Pronghorn Reactions to Winter Sheep Grazing, Plant Communities, and Topography in the Great Basin
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CitationClary, W. P., & Beale, D. M. (1983). Pronghorn reactions to winter sheep grazing, plant communities, and topography in the Great Basin. Journal of Range Management, 36(6), 749-752.
PublisherSociety for Range Management
JournalJournal of Range Management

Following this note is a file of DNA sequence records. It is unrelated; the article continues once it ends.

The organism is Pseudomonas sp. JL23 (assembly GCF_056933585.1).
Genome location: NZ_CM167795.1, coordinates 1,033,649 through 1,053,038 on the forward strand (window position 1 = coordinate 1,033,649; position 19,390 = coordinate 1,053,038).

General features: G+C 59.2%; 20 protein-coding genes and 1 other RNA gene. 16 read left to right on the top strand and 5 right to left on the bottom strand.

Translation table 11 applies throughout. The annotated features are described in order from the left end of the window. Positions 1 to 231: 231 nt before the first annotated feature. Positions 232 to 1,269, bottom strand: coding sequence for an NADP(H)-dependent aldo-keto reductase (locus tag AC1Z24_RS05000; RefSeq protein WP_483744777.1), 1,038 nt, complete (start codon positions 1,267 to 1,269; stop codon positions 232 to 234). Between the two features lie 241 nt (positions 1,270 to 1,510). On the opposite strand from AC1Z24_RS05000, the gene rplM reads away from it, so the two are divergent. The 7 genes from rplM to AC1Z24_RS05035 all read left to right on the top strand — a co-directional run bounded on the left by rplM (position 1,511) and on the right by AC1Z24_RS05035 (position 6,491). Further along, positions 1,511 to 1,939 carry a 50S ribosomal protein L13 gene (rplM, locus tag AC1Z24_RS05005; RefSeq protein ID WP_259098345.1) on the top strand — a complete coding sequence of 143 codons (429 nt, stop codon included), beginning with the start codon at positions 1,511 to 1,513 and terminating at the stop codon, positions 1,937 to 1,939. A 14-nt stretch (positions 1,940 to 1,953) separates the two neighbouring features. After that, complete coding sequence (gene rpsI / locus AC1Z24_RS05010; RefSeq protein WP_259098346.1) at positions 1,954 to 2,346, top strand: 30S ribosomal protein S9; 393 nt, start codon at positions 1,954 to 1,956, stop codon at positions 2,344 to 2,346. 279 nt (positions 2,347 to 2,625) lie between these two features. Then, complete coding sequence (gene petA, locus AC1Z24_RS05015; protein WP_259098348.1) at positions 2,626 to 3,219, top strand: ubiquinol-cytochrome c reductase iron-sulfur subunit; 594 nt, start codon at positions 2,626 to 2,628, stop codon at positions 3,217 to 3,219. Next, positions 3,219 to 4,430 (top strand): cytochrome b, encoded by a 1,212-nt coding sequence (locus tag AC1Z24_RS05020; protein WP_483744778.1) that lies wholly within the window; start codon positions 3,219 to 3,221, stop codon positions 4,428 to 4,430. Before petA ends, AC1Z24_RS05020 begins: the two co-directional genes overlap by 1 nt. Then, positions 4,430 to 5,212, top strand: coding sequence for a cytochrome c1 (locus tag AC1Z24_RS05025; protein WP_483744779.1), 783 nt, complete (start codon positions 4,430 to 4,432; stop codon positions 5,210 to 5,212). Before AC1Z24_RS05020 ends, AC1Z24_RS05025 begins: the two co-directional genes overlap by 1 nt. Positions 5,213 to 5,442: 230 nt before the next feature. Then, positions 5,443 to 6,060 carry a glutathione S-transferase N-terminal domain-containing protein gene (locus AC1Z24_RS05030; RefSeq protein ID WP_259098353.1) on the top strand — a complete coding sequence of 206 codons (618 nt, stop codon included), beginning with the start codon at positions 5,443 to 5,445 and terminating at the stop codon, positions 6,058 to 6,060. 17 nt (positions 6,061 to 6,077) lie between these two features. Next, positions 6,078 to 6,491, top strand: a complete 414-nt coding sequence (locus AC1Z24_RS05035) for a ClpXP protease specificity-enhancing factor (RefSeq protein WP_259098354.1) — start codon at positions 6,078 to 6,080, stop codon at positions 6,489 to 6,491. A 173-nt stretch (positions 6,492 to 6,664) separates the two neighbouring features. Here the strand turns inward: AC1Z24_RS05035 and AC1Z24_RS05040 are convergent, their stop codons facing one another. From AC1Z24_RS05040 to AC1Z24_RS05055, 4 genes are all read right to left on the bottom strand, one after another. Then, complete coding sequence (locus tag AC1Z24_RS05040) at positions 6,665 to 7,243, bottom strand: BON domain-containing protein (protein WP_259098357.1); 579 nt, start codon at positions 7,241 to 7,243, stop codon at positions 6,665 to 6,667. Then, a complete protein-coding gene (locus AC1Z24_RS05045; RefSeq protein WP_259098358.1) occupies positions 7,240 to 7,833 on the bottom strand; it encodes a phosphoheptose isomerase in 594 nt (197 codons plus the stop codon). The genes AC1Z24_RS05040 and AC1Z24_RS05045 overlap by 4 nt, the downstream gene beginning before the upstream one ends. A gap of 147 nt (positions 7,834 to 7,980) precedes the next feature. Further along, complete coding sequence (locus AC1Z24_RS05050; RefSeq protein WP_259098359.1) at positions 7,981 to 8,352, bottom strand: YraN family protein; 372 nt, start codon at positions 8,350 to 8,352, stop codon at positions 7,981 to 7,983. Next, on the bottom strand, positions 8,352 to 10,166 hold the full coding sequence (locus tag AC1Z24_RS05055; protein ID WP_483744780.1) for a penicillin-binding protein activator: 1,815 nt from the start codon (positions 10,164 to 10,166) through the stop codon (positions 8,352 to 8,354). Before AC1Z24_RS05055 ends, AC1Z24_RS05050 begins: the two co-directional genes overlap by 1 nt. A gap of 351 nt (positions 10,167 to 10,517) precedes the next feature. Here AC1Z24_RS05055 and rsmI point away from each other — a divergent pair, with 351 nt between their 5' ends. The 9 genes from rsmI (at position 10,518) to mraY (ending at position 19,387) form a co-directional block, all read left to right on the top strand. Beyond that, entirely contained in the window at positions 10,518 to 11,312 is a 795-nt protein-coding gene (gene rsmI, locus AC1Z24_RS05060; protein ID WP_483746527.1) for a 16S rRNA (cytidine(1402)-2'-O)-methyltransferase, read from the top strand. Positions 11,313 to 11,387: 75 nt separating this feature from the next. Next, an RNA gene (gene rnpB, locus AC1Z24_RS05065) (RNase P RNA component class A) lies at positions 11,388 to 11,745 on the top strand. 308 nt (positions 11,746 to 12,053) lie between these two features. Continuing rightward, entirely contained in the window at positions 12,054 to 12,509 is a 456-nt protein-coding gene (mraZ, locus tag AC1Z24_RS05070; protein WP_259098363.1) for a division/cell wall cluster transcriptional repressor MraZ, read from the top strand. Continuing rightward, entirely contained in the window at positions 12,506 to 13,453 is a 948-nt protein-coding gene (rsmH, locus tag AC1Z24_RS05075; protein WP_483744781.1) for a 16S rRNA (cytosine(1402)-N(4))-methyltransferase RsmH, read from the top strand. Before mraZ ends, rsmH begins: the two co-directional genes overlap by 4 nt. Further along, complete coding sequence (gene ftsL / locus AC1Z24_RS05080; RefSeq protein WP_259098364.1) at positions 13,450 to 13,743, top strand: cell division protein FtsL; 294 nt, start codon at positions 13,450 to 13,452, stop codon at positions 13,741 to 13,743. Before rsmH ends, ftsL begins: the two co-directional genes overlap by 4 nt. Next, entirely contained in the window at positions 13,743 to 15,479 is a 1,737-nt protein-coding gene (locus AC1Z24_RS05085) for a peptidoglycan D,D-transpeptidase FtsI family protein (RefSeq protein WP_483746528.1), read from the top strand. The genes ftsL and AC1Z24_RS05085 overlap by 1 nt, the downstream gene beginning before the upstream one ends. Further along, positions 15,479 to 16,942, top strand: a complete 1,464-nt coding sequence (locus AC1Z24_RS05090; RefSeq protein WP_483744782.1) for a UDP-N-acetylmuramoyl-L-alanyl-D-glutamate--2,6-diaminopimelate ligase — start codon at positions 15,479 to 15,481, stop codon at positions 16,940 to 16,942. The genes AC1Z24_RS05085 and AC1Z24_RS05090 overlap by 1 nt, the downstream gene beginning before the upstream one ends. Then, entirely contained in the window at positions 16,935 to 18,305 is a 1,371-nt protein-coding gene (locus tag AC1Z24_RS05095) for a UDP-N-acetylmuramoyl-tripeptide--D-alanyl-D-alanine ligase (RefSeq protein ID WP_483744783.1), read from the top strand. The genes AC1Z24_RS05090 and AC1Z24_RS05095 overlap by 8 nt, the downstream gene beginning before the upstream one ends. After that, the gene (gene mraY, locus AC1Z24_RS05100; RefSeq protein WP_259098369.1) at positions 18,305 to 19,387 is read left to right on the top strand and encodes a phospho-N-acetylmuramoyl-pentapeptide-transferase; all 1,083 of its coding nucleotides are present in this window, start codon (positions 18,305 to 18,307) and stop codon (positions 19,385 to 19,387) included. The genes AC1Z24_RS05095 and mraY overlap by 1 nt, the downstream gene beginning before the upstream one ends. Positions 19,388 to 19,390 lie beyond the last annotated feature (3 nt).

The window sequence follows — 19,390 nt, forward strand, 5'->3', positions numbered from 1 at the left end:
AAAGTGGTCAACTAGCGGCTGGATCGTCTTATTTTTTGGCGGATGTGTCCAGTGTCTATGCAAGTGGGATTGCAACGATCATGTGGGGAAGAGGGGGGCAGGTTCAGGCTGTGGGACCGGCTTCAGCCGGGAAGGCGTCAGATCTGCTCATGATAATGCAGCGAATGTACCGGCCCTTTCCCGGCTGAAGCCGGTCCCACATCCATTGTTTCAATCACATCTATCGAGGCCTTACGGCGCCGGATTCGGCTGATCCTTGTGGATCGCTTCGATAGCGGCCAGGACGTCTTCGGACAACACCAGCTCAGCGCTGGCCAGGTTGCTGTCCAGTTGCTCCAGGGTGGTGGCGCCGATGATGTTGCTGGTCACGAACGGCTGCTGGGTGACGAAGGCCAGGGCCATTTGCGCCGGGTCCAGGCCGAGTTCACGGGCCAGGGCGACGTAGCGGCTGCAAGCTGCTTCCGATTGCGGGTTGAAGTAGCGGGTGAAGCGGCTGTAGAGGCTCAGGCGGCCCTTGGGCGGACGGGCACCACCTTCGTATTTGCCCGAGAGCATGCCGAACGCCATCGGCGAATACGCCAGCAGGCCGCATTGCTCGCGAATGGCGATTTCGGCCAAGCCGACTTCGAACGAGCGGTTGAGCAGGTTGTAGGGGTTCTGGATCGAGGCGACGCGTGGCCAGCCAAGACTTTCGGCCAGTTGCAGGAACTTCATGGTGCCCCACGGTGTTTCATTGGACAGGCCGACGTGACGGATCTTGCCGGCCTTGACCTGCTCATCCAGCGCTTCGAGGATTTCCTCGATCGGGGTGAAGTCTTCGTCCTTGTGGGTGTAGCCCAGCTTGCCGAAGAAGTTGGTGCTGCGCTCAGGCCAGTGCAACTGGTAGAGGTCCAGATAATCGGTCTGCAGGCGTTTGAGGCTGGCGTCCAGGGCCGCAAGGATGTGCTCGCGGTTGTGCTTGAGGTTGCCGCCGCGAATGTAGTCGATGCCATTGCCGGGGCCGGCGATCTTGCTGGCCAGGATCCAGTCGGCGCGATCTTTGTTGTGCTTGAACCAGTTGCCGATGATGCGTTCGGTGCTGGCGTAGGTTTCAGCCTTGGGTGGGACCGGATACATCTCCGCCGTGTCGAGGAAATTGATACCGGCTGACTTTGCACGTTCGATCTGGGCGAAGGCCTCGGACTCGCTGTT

AbstractThe winter distribution of pronghorn over a 142-km2 area on the Desert Experimental Range was significantly related to sheep grazing during the current winter, presence of black sagebrush, and topographic characteristics. Even moderate sheep use during the dormant period left grazing units relatively unfavorable for pronghorn until spring regrowth-at least on ranges where key pronghorn forage plants were in short supply. Winter use areas preferred by pronghorn were above the valley bottoms in rolling to broken topography where black sagebrush communities were evident. Movement characteristics of pronghorn have allowed many of them to readily locate rested grazing units, and, therefore, avoid severe dietary competition with sheep.